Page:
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The Daily Wildcat

The Daily Wildcat


    Swinging the same way

    Alejandra Llaneza
    Alejandra Llaneza

    Mexican golf swing coach Rafael Alarcon is the link between the past and the future of Arizona women’s golf.

    The past is Lorena Ochoa. In only two years at Arizona – 2000-2002 – Ochoa put together arguably the greatest career in college golfing. She won 12 of 20 events, including a string of eight consecutive wins – an NCAA record. She was named the NCAA Women’s Golfer of the Year in both of her seasons.

    Now, Ochoa is aiming to become the greatest professional female golfer of all time. By winning the Samsung World Championships this past Sunday, Ochoa clinched her second consecutive LPGA Player of the Year Award in only her fifth season on the tour.

    The Wildcats’ future lies with Alejandra Llaneza. A freshman on the 2007-2008 Arizona squad, Llaneza comes in with high expectations – something that can be expected considering how much she has in common with Ochoa.

    Ochoa and Llaneza were both born and raised in Mexico. Ochoa won eight Mexican National Championships before coming to Arizona; Llaneza won five. Perhaps the most important thing the two women have in common, though, is Alarcon. And the coach says the similarities don’t end there.

    “”Alejandra has the discipline and the work ethic that Lorena does,”” he said. “”Eventually, she’ll have the success she’s looking for.””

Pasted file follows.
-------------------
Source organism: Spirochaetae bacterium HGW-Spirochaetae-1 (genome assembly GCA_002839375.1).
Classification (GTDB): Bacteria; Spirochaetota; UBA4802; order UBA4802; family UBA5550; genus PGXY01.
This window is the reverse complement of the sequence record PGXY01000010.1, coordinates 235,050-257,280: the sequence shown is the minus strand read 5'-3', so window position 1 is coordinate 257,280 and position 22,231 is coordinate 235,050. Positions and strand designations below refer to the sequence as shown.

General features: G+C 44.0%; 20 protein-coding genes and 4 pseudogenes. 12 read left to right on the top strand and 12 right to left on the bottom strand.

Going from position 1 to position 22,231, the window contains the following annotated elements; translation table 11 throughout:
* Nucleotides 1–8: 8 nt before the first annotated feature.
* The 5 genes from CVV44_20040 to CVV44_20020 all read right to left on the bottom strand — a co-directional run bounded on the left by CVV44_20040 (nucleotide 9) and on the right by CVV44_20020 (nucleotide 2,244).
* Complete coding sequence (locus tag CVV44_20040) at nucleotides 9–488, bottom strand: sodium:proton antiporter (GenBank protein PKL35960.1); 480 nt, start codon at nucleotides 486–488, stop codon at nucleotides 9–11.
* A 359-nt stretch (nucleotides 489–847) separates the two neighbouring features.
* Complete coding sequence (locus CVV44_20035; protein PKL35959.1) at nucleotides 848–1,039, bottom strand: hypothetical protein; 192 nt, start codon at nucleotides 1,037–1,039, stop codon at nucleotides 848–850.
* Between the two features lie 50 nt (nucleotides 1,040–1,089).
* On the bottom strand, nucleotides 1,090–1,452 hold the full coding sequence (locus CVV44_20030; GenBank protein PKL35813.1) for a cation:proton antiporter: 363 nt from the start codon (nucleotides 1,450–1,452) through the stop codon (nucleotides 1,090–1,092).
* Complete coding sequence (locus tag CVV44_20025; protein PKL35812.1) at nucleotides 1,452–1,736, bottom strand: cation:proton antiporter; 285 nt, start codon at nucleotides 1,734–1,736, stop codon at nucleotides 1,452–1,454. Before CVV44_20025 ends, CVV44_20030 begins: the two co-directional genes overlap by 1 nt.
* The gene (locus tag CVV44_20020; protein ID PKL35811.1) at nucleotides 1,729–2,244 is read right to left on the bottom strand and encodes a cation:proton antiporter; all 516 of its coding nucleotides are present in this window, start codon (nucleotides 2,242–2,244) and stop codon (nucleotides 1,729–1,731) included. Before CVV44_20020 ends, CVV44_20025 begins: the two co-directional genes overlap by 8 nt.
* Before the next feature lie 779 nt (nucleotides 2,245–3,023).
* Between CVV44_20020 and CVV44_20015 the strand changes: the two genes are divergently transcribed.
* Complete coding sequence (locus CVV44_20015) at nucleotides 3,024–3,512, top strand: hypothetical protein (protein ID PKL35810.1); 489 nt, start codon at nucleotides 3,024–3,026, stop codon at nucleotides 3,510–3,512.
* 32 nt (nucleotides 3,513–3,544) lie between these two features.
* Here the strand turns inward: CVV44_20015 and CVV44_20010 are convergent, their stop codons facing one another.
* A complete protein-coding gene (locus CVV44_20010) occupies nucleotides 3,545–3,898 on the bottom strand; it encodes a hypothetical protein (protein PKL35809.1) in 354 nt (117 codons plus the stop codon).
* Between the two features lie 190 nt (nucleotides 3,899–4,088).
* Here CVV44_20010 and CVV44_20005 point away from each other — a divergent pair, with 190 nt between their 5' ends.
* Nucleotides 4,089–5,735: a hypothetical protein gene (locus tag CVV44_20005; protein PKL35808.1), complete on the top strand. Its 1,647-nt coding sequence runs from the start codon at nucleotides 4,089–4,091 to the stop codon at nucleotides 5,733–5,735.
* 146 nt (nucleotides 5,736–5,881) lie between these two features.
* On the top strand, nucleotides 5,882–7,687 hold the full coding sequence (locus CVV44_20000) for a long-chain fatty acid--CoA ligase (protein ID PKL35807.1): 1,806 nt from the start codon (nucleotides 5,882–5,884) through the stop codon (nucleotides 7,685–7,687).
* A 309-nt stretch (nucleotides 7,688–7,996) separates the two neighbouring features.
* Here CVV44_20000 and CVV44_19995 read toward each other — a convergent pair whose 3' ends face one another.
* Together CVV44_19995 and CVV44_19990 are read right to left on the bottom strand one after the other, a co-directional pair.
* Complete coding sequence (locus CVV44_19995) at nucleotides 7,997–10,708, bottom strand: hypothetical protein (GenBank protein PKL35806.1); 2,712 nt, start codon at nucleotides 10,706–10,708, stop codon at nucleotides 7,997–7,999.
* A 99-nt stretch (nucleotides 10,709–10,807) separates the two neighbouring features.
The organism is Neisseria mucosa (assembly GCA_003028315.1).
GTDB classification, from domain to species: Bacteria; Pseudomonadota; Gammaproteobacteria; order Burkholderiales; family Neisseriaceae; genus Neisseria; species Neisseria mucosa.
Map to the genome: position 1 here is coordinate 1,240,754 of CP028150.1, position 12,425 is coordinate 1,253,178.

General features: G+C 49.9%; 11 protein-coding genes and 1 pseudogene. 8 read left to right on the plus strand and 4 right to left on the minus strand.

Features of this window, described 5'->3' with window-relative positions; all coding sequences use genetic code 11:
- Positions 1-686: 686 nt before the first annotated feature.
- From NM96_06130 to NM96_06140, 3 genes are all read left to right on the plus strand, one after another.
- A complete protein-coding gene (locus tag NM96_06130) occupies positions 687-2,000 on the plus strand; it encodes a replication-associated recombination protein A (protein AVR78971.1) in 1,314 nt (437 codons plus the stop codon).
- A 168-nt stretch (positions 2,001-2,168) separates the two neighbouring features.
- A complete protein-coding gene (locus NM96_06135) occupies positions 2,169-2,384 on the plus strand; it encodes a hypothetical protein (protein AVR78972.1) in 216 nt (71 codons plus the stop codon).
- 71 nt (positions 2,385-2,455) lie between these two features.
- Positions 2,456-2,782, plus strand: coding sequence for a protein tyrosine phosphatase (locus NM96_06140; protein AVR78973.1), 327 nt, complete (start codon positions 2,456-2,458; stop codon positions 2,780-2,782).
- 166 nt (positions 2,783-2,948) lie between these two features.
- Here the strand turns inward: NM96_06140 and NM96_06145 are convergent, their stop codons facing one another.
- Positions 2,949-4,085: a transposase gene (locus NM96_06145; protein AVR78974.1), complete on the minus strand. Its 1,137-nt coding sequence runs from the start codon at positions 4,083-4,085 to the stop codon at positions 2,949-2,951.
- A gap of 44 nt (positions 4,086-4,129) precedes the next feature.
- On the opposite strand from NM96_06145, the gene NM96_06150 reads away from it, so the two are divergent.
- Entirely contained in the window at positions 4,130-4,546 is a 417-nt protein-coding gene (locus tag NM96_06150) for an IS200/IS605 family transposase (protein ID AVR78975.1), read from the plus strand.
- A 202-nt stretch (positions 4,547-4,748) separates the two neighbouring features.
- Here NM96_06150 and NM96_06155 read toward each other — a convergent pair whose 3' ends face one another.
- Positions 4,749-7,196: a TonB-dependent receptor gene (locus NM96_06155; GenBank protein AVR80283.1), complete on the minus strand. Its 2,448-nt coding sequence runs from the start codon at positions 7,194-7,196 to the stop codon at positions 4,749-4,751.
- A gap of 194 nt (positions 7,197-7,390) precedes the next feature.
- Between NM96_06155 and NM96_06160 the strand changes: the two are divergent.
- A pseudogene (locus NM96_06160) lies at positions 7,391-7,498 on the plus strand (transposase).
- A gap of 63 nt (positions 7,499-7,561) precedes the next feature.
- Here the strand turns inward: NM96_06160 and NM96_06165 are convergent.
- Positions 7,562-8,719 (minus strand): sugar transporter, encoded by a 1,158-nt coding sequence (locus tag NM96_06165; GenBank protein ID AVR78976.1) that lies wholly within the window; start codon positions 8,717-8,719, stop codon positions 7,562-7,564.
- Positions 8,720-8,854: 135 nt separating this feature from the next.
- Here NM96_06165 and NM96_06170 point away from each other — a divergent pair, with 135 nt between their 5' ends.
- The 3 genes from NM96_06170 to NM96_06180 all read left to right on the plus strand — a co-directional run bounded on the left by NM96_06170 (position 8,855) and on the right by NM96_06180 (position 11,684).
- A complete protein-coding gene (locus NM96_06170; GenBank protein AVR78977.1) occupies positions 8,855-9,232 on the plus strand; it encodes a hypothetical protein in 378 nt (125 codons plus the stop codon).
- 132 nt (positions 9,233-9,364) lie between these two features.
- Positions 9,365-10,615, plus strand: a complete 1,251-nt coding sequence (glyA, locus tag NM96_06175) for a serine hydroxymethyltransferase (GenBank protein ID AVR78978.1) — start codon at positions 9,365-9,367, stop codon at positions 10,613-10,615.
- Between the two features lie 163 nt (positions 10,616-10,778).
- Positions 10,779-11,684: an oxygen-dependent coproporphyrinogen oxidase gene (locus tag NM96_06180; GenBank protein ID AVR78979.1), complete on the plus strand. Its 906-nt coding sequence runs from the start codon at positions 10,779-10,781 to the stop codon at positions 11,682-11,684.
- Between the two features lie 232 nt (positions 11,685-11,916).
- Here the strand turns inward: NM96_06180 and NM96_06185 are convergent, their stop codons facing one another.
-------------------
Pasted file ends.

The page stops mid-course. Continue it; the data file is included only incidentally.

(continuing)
What Alarcon sees in Llaneza’s golf game leads him to believe she can achieve the success her fellow countrywoman has.

    “”Lorena is a lot stronger, but Alejandra is building muscle,”” he said. “”She’ll eventually get the distance she needs, and her short game could be even better than Lorena’s. She has a great desire for the game. She’ll be able to fulfill her dreams.””

    It also helps that Llaneza knows Ochoa well.

    “”We’re good friends,”” Llaneza said. “”She’s always tried to help me. She tells me what to look for and tells me to dream big.””

    It was partly because of Ochoa that Llaneza decided to play collegiate golf at Arizona.

    “”Arizona is big for college golf anyway, but it was a big plus that (Lorena) went here,”” Llaneza said.

    The impact Ochoa – the first Mexican to win an LPGA event – has had on other female golfers from her country extends far beyond school choice, though.

    “”It’s awesome that a girl from Mexico is the greatest female golfer in the world,”” Llaneza said. “”She’s a great role model because she is not only a great athlete, she’s a great person. She is someone (all Mexican female golfers) want to be like.””

    “”The impact Lorena is having in Mexico goes beyond golf,”” Alarcon added. “”She has set a great example in our country, both as an athlete and a person, because she has shown that success can be achieved if you put your mind to it.

    “”Alejandra is a result of that success.””

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